Section 2 introduces ActionBar. I am aware that it was released right around when Android 5.0 was just Android L this is understandable. Now Google created Toolbar a better version of ActionBar, but this doesn’t take away how concrete the information was for the ActionBar chapter.
It can be seen that a lot of time was devoted into the sections working with Google APIs. It was very interesting when using the Android Web API all of the APIs were new to me but what interested me was the Web API and it turned out to be a great chapter and very helpful and I can see myself using it in the future.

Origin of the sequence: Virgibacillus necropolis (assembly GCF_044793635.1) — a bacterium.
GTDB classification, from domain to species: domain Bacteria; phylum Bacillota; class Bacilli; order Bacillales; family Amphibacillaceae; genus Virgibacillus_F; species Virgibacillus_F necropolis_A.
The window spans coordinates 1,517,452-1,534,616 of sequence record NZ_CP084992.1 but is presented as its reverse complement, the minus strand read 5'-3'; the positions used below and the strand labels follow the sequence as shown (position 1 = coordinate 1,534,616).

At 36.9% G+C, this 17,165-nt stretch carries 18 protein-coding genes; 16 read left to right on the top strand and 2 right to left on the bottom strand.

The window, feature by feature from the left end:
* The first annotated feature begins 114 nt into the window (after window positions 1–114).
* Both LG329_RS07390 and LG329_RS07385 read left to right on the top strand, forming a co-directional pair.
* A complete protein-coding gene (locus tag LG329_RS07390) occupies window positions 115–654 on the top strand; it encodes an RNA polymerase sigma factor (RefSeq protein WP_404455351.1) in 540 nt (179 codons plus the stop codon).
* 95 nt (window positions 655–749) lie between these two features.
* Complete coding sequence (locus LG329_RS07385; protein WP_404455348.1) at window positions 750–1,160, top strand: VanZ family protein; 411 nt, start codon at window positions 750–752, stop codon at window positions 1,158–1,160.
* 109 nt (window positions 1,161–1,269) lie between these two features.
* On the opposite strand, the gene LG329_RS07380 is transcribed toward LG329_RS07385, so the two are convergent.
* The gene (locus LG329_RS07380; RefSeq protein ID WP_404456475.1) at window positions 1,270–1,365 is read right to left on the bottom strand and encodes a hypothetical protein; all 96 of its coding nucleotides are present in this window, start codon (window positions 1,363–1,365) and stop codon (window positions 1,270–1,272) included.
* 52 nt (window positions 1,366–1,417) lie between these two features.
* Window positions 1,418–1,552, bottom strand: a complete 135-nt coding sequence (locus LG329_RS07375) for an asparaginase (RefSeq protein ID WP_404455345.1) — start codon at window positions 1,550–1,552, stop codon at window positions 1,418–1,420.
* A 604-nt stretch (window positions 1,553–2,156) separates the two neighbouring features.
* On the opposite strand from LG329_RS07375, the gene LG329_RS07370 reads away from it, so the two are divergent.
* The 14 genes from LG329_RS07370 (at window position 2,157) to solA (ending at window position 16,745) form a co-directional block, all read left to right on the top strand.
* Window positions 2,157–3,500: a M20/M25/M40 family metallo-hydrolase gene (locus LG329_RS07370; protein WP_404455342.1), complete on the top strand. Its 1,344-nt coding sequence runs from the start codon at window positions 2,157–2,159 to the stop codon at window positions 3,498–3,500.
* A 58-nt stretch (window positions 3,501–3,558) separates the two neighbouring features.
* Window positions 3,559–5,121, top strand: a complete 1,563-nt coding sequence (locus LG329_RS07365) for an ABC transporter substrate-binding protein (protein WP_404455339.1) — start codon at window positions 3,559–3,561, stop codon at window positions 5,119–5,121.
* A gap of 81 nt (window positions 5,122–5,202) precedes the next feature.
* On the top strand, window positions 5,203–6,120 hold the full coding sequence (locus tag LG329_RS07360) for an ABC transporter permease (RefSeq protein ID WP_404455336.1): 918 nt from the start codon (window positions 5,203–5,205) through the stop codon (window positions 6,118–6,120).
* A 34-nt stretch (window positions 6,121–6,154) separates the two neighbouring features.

What seemed very relevant to me was the chapter on animations. I am a huge believer that animations can make or break an app. Aesthetics plays a huge roll in user retention. The authors discusses the types of animations possible and how they can be accomplished.
I have learned so much from this book. It contains great content and the code samples are very comprehensive. I definitely recommend this book for any one that wants to pursue Android development as a career you gain in depth material that most online tutorials and blogs miss. This book helped me with learning invaluable information that I know will go a very long way.
I really feel if you want to pursue a career in Android development this is one of the books that you should get.
See all 23 customer reviews…